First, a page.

[vc_row][vc_column][vc_column_text]The 2016 Warsaw Security Forum has been a venue for debating the most burning challenges relating to crises and prolonged conflict in the broad European neighbourhood. The debates came at a time of hightehened international tensions. The Russian-Ukrainian conflict, civil wars and tense political transitions in the Middle East and North Africa, continued struggle in Afghanistan and reoccurring violent conflicts across the Sahel form a “belt of instability” from the Atlantic shores to Pakistan. This current political and security situation has critically unveiled how the EU and NATO have been unprepared to respond to such a set of events, especially in a condition of growing polarization between global and regional powers.

The current instruments and policies for crises management, longer-term stabilisation and conflict resolution are not adequate to respond to the challenges. Hybrid warfare threats as well as terrorism have direct links to state-collapse and political turmoil in neighboring regions – and are fueled by a complex web of state and non-state actors interests. Western countries had a misguided policy approach focusing on de-facto quick gains and short-term crises response policies, failing to recognize the socio-political fabric, in-depth network of interests and interest drivers and uniqueness of governance processes in Europe’s close and far neighborhood – in the “belt of instability”.

In countries ravaged by conflicts, in regions dominated by major power tensiuons and proxy wars, it is clear that forms of political settlements bringing peace and stability are needed – and will be the ultimate component to ensure a degree of stability – regardless of the level of military might used. Renewed approaches to respond to security threats “where they originate”. How can the EU and NATO countries leverage their capacities more strategically, and utilize platforms and mechanisms of the UN aligning to respond better political realities of conflict – are questions to be answered.

We invite you for a unique chance to view the debates on these burning issues with some of the most distinguished practitionaires in the field. For each of the discussions present below (with some of the quotes and speakers listed) we inclose a youtube link.



BREAKOUT SESSION | A Year Later. Implementation and Consequences of the Iranian Nuclear Deal

The Iranian Nuclear Deal was signed in 2015 by the Islamic Republic of Iran and the P5 plus Germany and the European Union. One of the main objectives of this agreement was the nonproliferation of nuclear weapons while developing Iranian nuclear capabilities for peaceful use. After one year it was time to evaluate the deal.



Seyed Mohammad Kazem Sajjadpour – Head of the Centre for International Research and Education

Bessma Momani – Associate Professor, University of Waterloo and Balsillie School of International Affairs, Canada

Michael Bahar – Staff Director and General Counsel at U.S. House of Representatives, Permanent Select Committee on Intelligence

MODERATOR:  Bartlomiej Nowak – Global Ethics Fellow, Carnegie Council for Ethics in International Affairs[/vc_column_text][/vc_column][/vc_row][vc_row][vc_column][vc_video link=”https://www.youtube.com/watch?v=FBe41pQT61Q” el_width=”50″ align=”center”][/vc_column][/vc_row][vc_row][vc_column][vc_column_text]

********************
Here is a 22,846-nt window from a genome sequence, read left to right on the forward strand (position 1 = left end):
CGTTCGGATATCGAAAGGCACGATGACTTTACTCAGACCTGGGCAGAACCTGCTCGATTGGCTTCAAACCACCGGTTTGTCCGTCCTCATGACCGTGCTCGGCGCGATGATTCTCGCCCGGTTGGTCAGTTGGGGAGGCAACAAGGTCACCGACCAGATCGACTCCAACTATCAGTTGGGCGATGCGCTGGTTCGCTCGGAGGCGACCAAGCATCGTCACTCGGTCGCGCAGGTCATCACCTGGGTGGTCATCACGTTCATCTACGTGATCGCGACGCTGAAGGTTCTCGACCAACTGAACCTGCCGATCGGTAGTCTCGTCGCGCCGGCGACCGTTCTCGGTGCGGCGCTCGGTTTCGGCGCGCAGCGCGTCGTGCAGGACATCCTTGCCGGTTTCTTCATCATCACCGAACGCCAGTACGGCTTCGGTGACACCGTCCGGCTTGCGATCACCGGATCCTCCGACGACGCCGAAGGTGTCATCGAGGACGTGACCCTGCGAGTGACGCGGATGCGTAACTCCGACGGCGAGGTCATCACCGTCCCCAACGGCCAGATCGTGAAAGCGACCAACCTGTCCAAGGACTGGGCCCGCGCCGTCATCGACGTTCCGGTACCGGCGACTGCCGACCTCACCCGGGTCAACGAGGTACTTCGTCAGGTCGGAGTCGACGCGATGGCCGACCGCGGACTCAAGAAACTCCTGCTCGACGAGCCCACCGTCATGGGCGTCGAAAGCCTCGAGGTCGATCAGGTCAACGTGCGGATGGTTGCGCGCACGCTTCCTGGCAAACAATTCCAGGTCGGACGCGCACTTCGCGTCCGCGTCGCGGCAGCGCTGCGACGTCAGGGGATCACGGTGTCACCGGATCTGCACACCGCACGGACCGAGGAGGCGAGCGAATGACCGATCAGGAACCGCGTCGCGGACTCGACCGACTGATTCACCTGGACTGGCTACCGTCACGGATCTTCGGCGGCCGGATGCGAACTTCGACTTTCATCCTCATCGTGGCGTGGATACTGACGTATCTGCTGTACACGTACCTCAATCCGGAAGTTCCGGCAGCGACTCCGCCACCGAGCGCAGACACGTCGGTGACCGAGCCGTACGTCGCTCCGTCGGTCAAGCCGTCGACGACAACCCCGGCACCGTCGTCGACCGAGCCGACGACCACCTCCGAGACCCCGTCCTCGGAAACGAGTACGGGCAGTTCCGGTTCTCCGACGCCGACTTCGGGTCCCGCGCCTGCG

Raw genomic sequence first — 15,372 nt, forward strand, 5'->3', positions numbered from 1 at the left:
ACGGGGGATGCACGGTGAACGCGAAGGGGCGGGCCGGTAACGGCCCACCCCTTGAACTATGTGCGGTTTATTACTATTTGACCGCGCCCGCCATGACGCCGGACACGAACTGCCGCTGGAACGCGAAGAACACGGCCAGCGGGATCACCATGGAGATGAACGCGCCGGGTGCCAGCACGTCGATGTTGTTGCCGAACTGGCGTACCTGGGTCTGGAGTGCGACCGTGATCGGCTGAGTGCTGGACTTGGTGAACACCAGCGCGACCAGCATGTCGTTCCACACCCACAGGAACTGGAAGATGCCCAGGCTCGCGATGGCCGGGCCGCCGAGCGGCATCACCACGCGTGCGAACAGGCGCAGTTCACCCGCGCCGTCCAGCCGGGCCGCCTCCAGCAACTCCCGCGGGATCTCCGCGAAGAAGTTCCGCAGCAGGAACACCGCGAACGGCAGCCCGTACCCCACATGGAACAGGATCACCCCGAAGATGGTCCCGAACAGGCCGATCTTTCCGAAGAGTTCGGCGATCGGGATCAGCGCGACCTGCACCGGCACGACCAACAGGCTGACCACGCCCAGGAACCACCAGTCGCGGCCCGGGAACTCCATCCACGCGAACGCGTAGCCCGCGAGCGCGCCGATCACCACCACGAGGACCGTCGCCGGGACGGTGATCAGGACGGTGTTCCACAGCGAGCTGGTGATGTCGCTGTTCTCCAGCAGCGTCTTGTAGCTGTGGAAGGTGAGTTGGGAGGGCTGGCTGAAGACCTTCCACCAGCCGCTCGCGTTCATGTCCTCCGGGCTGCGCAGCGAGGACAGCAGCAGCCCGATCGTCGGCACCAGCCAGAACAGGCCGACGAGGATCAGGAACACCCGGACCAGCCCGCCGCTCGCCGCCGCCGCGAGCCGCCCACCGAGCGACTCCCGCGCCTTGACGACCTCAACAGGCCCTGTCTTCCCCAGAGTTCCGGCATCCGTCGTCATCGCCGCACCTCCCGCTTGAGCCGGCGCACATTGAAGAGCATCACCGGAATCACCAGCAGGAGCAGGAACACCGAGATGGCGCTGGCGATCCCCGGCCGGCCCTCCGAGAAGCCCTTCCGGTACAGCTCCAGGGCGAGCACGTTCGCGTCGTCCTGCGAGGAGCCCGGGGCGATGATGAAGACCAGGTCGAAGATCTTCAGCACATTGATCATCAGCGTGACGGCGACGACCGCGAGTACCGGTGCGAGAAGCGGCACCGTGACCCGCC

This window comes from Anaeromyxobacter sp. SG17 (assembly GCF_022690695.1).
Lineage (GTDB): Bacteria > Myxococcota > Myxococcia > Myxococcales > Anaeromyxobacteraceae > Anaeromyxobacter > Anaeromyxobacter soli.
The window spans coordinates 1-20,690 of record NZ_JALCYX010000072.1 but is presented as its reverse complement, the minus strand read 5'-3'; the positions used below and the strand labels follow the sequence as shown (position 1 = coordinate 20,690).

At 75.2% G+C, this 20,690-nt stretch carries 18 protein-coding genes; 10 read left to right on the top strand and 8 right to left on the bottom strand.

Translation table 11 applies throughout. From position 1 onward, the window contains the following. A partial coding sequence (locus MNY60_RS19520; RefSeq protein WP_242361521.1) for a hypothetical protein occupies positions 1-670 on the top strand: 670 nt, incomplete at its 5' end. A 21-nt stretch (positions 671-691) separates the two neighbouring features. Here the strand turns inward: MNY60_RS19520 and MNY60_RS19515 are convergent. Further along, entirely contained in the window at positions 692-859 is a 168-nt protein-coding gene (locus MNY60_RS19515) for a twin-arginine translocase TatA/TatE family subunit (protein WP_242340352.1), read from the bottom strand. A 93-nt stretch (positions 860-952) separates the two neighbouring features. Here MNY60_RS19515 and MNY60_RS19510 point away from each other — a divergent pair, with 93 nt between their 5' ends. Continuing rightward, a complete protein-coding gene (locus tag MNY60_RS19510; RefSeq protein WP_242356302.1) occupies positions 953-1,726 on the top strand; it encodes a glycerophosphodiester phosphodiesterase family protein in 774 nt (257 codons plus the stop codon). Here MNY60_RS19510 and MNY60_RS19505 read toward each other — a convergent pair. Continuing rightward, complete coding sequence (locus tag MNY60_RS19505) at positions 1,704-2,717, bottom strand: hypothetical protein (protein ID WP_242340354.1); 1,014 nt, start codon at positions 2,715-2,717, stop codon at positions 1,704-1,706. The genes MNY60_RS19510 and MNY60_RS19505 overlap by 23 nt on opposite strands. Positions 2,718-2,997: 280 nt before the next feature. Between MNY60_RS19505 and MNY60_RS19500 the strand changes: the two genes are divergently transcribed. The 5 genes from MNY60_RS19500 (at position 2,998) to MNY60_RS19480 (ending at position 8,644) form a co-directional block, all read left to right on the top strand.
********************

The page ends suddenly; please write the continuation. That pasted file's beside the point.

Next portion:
Quotes from the Panel

“The deal actually depleted all Iranaphobia in industry, we have an industry in Iranaphobia, I mean a large number of entities are involved in making the others fearful of Iran, and actually their legitimacy which is based on fear, that is produced out of nonsense, now they are in a bad situation.” – Seyed Mohammad Kazem Sajjadpour

“I think, if there is a let’s say, an attention or attentiveness to the concept of bridge; you have to bridge between different interests and balance between them.” – Seyed Mohammad Kazem Sajjadpour

“I think there were two issues that many who were looking at the agreement expected, but frankly were not on the deal, were not part of the deal and really need to be separated. One, Iranian geopolitical and foreign policy behavior and not many people thought and assumed that perhaps Iran being brought into the fold of the International community would somehow change its foreign policy behavior, that goes to many of the issues people are concerned about, its (Iran) support for Hezbollah, its continued support for the Syrian regime, I think all of that was never on the table. I think it’s a fallacy  for us to think that was going to be part of the deal.” –  Bessma Momani

“The foreign policy of Iran and its geopolitical calculations will remain as well its domestic, internal forces. It’s not part of the deal, but that doesn’t mean one has to excuse what’s happening inside or externally.”  – Bessma Momani

“I think what is becoming increasingly apparent to all of us, and it’s become a theme of this conference, is that Putin and Russia is not looking to be a constructive power, they’re looking to be disruptive, they’re looking to sow dissent, sow chaos, exploit weaknesses in the west and see what happens.”  –  Michael Bahar

“As far as US-Israel relations go, they’re still very strong, you know there was a strong disagreement….. to say the least, but it also leads to a very important point, to the larger geopolitical point as well, it’s not just to the alliances between the US and Europe, it’s the alliances and the partnerships in the Middle East as well, because that also is going to lead to a measure of stability.” –  Michael Bahar